(Reuters) - Honda Motor Co (7267.T) has won the reversal of a $9,867 small-claims judgment awarded to an owner who claimed the Japanese automaker fraudulently overstated the fuel economy of her Civic hybrid car.
Tuesday's decision by California Superior Court Judge Dudley Gray overturned an award to Heather Peters, who had dropped out of a class-action settlement to pursue her own lawsuit concerning her 2006 vehicle.
According to her website on the case, www.dontsettlewithhonda.org, Peters is among roughly 1,700 people who opted out of a class-action settlement covering a potential 200,000 Honda owners.
That settlement awarded owners $100 or $200 each, plus rebates if they bought new Hondas, court papers show.
In his decision, Gray said owners could not sue over Honda's use of advertising slogans that its vehicles use "amazingly little fuel" and save "plenty of money on fuel," saying such slogans are "not specific promises of anything."
He also said that while Peters' fuel economy may have been less than she expected, most other owners of her type of car come "very close" to estimates from the federal Environmental Protection Agency.
Peters claimed that Honda could owe more than $2 billion had all affected owners opted out of the class-action settlement and sued in small-claims court.
The court that approved the class-action settlement valued that accord at $170 million. Lawyers for the plaintiffs had estimated its value at between $87.5 million and $461.3 million.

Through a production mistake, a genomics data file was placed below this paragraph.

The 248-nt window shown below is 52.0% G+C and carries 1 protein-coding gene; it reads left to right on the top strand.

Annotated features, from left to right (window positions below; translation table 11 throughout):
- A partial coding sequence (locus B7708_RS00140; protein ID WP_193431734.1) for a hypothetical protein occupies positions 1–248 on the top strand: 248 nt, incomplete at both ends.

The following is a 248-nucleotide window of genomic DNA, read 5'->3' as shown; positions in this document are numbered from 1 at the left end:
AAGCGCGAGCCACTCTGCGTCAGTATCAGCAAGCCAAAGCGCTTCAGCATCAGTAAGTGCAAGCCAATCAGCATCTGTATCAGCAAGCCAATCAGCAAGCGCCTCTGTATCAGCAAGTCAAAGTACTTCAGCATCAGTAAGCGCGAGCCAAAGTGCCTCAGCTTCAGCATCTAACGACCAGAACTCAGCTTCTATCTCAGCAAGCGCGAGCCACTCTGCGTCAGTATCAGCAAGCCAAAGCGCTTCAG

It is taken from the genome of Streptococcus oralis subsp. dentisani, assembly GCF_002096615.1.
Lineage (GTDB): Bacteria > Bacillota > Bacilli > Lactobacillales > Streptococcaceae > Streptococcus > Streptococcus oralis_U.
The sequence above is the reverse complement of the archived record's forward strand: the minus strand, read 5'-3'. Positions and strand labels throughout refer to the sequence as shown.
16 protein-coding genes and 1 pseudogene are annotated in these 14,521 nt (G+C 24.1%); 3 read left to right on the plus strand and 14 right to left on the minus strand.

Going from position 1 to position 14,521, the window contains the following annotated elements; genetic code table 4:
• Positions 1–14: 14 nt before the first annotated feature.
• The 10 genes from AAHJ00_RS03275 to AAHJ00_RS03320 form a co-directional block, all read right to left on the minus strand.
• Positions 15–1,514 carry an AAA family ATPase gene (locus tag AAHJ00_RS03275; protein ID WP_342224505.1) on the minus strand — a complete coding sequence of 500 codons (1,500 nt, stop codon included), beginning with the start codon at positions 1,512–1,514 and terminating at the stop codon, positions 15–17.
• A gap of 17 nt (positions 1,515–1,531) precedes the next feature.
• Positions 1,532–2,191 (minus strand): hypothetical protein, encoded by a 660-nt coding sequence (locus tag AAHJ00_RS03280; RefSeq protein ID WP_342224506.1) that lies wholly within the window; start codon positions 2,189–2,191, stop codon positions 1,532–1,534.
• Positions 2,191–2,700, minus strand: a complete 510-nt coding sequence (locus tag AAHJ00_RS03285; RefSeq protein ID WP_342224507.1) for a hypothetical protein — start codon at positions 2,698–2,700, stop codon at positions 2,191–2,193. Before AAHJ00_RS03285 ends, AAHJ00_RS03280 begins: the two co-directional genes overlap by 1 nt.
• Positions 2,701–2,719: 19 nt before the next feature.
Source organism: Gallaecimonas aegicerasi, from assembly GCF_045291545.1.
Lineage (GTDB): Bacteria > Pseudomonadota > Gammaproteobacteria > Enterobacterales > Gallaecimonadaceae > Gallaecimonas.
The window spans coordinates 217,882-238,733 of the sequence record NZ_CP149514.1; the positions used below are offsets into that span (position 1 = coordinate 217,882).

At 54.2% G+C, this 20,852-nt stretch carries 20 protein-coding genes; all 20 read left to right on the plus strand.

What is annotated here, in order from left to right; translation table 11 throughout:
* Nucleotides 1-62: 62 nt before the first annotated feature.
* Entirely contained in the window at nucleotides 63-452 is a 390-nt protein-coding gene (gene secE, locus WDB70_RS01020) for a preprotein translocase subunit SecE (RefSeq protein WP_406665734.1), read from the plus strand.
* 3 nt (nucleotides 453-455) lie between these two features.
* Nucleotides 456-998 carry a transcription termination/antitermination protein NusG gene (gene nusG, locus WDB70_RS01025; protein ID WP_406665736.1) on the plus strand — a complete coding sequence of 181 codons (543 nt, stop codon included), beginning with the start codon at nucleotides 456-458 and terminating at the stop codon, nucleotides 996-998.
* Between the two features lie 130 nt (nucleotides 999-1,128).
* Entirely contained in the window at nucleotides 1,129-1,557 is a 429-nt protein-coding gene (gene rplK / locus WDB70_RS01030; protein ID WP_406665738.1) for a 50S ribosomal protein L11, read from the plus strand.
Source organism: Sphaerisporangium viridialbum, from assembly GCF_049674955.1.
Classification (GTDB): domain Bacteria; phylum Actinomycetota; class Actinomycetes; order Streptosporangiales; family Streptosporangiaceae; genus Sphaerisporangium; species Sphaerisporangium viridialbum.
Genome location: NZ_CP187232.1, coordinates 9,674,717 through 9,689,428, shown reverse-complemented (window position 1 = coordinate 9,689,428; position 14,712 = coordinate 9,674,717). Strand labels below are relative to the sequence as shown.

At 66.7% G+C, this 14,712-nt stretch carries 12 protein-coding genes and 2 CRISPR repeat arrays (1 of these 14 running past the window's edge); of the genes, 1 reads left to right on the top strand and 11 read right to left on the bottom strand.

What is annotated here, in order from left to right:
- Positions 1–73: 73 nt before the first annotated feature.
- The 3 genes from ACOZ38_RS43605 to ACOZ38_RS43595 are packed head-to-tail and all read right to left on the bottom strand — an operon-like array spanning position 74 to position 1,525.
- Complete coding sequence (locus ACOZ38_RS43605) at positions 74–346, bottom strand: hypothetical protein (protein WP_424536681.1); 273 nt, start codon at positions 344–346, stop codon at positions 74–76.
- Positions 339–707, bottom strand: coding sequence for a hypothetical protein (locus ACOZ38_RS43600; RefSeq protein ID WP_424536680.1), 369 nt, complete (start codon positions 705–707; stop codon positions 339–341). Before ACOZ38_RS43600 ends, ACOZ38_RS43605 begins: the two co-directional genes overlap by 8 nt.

Peters, a lawyer, represented herself in the case, and said California law does not allow her to appeal Tuesday's decision.
"Obviously, I'm disappointed," she said in a phone interview. "Honda used to be a brand that would go the extra mile on customer service."
Peters said she still has her Civic, and that it has recently been getting 25 miles per gallon. "I wish I could get rid of it, I can't afford to," she said.
Chris Martin, a spokesman for American Honda Motor Co, said the company is pleased with Gray's decision, "which affirms that Honda was truthful in its advertising of the fuel economy potential of the 2006 Honda Civic Hybrid."
Peters on her website urged other Honda owners to follow her strategy. However, Honda said it has prevailed in small claims court in all but one of 17 similar cases filed this year, and is deciding whether to appeal the ruling it lost.
The case is Peters v. American Honda Motor Co, Superior Court of California, Los Angeles County, No. 11S02156.
Reporting by Jonathan Stempel in New York; editing by M.D. Golan, Bernard Orr